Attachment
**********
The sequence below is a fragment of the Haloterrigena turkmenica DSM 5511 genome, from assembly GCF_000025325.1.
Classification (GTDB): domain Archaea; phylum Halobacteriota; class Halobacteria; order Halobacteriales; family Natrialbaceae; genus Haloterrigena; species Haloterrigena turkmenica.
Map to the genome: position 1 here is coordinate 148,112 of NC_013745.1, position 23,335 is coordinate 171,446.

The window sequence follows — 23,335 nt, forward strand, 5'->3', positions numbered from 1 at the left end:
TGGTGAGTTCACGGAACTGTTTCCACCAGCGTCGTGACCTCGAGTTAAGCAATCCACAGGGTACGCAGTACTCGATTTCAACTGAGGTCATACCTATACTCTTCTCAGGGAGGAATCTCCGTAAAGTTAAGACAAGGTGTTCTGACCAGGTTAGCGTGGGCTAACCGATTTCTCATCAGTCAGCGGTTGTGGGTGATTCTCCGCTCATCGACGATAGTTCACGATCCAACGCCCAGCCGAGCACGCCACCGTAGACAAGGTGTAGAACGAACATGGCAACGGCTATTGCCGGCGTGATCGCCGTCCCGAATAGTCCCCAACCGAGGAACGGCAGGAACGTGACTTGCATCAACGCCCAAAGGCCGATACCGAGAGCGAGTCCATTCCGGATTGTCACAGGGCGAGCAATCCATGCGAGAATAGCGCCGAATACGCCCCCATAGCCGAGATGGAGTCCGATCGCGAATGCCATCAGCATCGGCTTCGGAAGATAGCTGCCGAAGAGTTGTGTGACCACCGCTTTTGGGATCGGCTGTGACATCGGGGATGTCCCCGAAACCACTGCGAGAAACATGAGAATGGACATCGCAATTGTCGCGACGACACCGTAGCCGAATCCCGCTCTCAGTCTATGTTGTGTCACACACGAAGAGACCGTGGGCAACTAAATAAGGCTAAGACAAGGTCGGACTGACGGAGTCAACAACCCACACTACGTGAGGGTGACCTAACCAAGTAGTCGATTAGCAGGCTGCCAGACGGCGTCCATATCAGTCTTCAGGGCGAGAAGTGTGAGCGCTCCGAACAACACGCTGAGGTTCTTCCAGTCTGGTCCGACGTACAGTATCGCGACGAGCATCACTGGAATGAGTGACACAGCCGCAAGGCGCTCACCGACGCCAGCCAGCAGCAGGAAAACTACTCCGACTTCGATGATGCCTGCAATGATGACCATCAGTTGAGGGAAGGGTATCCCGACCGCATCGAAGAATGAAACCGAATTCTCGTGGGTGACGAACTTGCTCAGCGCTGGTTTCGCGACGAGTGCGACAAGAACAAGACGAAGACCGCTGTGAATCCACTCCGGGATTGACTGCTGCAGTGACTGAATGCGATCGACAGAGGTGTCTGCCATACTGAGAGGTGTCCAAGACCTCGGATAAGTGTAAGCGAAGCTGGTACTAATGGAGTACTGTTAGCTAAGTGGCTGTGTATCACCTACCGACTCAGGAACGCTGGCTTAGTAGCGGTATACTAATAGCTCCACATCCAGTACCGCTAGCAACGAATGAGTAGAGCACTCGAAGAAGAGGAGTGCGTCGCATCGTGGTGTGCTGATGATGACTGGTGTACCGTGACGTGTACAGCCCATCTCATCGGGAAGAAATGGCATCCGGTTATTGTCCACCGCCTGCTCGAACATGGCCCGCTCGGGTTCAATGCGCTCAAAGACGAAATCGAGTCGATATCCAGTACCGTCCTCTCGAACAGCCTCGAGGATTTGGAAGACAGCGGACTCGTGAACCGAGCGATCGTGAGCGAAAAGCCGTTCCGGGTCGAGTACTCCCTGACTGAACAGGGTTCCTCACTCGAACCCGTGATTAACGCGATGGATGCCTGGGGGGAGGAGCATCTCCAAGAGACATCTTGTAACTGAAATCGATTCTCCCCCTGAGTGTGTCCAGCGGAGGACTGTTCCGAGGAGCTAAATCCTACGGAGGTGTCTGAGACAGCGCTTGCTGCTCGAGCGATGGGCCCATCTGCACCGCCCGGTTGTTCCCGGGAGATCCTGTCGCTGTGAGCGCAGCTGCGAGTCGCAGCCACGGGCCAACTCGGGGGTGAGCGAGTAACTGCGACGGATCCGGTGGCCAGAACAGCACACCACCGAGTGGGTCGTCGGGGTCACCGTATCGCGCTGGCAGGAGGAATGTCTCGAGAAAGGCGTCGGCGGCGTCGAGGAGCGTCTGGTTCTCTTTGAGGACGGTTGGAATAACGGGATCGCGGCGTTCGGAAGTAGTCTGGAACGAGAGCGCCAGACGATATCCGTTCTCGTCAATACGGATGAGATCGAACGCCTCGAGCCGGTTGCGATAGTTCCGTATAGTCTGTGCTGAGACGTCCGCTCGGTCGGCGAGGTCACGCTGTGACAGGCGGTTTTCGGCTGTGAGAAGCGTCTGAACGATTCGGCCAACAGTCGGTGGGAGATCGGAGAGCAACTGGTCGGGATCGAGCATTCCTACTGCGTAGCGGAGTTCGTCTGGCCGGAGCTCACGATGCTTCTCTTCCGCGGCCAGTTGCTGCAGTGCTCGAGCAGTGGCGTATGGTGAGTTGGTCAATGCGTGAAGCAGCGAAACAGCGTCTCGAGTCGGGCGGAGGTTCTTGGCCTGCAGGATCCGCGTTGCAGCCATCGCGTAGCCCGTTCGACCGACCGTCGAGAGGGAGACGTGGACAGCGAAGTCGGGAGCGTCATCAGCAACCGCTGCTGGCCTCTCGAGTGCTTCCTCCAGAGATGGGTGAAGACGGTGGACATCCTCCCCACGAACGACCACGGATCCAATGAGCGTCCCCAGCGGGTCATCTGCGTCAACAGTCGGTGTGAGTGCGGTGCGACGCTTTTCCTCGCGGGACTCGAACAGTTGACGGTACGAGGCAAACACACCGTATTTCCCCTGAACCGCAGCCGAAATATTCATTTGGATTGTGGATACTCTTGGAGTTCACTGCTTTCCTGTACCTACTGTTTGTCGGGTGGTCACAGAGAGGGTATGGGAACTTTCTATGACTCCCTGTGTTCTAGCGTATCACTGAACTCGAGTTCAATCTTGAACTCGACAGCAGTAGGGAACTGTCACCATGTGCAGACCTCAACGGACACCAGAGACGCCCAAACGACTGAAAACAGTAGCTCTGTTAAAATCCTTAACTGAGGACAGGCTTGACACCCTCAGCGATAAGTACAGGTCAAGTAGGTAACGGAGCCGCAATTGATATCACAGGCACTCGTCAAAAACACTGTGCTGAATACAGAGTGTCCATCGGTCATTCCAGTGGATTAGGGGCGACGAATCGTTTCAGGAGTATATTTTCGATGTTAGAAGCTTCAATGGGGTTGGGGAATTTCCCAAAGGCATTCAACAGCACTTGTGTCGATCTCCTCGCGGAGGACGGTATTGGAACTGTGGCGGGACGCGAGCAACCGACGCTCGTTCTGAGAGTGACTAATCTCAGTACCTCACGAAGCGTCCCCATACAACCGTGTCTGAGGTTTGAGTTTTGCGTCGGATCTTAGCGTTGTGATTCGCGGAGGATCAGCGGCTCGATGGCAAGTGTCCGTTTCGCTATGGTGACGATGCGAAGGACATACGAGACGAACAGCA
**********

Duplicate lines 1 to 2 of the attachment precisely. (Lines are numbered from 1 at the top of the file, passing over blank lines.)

The sequence below is a fragment of the Haloterrigena turkmenica DSM 5511 genome, from assembly GCF_000025325.1.
Classification (GTDB): domain Archaea; phylum Halobacteriota; class Halobacteria; order Halobacteriales; family Natrialbaceae; genus Haloterrigena; species Haloterrigena turkmenica.